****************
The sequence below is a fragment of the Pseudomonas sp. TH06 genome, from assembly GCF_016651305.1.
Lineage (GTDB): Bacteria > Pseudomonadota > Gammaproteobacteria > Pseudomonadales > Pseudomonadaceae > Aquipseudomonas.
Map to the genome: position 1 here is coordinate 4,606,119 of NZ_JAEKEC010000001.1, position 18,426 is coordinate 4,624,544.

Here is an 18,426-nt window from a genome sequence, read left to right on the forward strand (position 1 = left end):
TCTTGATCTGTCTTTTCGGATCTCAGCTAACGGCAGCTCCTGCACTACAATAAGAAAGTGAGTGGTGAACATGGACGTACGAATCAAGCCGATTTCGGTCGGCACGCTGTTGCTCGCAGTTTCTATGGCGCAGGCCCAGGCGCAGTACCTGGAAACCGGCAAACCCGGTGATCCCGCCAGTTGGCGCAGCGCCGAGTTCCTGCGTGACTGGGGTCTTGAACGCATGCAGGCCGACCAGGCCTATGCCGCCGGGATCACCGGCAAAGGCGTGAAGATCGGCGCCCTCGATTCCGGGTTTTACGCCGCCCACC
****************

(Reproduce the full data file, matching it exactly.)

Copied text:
The sequence below is a fragment of the Pseudomonas sp. TH06 genome, from assembly GCF_016651305.1.
Lineage (GTDB): Bacteria > Pseudomonadota > Gammaproteobacteria > Pseudomonadales > Pseudomonadaceae > Aquipseudomonas.
Map to the genome: position 1 here is coordinate 4,606,119 of NZ_JAEKEC010000001.1, position 18,426 is coordinate 4,624,544.

Here is an 18,426-nt window from a genome sequence, read left to right on the forward strand (position 1 = left end):
TCTTGATCTGTCTTTTCGGATCTCAGCTAACGGCAGCTCCTGCACTACAATAAGAAAGTGAGTGGTGAACATGGACGTACGAATCAAGCCGATTTCGGTCGGCACGCTGTTGCTCGCAGTTTCTATGGCGCAGGCCCAGGCGCAGTACCTGGAAACCGGCAAACCCGGTGATCCCGCCAGTTGGCGCAGCGCCGAGTTCCTGCGTGACTGGGGTCTTGAACGCATGCAGGCCGACCAGGCCTATGCCGCCGGGATCACCGGCAAAGGCGTGAAGATCGGCGCCCTCGATTCCGGGTTTTACGCCGCCCACC